Business

Six Steps to a Smooth Year-End Process

The year-end process involves evaluating, reconciling, and validating all monetary transactions and company records from the past financial year. The purpose is to generate a final financial report as part of the company’s official records. The financial year is a 12-month span that commonly runs from 1 Jan to 31 Dec but can also begin when the enterprise is registered. The auditing team is responsible for collecting relevant information, verifying this data while correcting discrepancies, and later developing financial statements from this information.

Why the year-end process becomes difficult

Common accounting team challenges that make year-end challenging:

Receipts and invoices missingMissing items can delay the year-end process and other processes during the closing.

Human Errors: Even the most organized accountant struggles with paperwork. Humans make mistakes while processing complex texts in bulk. A minor mistake or a lost document can be costly.

Data entry manually: Time-consuming hand-entering data into spreadsheets is a frequent accounting procedure. Data entry into financial ledgers is more accurate and efficient with accounting automation software.

Miscommunication: The auditing team must track down employees for missing documents or transaction explanations. This causes inefficient email chains with repeated back-and-forths to execute a simple task.

How to make the year-end process smooth in six steps

Improve each Month-End Process 

Keeping a close check on your records throughout the year significantly reduces year-end obligations. To enhance the efficiency of your accounting records, take care of critical responsibilities every month. Balance your financial transactions and verify account records for inaccuracies or unpaid debts, which should be your monthly habit. When your fiscal year rolls around, you will not be playing catch-up with your monthly verifications or double-checking dozens of transactions. Instead, the audit team can concentrate on the previous month’s events. If possible, integrate accounting systems with other systems, which improves accuracy and reduces errors and data integrity while eliminating multiple entries.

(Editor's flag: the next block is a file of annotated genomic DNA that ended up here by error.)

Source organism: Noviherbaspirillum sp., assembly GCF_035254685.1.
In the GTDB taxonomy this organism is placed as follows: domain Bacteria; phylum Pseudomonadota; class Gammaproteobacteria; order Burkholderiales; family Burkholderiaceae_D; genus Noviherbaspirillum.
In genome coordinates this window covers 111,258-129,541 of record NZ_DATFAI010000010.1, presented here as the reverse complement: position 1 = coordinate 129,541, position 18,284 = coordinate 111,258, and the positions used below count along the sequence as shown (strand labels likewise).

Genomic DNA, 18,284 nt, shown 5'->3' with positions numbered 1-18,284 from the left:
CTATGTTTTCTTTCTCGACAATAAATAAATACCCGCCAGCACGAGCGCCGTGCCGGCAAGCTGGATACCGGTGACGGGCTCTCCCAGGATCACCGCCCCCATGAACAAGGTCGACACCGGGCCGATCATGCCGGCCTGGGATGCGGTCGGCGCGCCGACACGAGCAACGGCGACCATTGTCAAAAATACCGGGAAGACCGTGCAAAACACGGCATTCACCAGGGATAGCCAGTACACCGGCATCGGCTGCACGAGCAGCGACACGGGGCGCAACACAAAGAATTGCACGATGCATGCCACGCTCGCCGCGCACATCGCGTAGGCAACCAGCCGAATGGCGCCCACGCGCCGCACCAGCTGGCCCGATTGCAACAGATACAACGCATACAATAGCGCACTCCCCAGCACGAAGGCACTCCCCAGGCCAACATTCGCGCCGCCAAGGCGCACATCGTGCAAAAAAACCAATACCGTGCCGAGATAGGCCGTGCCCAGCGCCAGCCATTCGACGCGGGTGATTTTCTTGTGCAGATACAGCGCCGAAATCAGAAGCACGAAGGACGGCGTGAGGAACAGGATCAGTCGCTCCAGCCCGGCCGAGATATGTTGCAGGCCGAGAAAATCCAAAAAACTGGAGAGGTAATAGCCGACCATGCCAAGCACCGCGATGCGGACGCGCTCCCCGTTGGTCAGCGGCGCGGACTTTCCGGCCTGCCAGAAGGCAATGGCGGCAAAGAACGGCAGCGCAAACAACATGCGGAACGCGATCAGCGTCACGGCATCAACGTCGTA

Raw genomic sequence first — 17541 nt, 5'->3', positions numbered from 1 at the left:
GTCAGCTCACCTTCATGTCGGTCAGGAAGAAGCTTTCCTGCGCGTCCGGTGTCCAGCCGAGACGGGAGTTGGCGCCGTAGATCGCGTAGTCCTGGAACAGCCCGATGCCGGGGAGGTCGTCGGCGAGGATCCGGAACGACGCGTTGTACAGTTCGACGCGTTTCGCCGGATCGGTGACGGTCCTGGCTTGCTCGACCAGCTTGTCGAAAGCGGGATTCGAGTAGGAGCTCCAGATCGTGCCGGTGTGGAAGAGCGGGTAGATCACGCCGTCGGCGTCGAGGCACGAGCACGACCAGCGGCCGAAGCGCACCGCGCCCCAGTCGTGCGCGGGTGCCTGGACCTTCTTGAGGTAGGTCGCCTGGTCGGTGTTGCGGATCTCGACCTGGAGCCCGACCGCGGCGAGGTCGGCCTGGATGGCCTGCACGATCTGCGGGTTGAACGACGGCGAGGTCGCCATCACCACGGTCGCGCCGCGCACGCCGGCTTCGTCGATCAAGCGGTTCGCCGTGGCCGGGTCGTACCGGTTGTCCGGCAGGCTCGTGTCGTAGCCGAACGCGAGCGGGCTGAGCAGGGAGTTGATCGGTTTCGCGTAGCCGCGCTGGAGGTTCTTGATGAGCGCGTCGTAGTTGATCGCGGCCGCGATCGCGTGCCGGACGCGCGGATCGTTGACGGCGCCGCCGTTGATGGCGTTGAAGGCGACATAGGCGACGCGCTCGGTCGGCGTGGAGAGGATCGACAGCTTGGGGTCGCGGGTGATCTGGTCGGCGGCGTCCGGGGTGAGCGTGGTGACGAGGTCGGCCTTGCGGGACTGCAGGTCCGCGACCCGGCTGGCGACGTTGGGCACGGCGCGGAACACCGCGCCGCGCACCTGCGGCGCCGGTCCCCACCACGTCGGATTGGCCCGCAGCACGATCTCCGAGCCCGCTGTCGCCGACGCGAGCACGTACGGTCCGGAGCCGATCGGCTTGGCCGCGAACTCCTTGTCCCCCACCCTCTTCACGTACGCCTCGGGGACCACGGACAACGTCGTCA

Develop a year-end checklist

A checklist will constitute the information required for a timely and successful year-end reporting process. A thorough checklist will also include a list of all workers who will receive tax filing services and verification and processing timelines. It will also impose strict reporting deadlines. It would be best if you also established who is responsible for reporting all relevant compensation data, such as income, equity, wages, benefits, and taxes. Developing a thorough checklist should be the first thing before starting the year-end process that will act as a guide. Highlight the critical dates and activities that each relevant staff must complete- the data processing and reporting deadlines and the final closing date are among these items.

Engaging audit committees early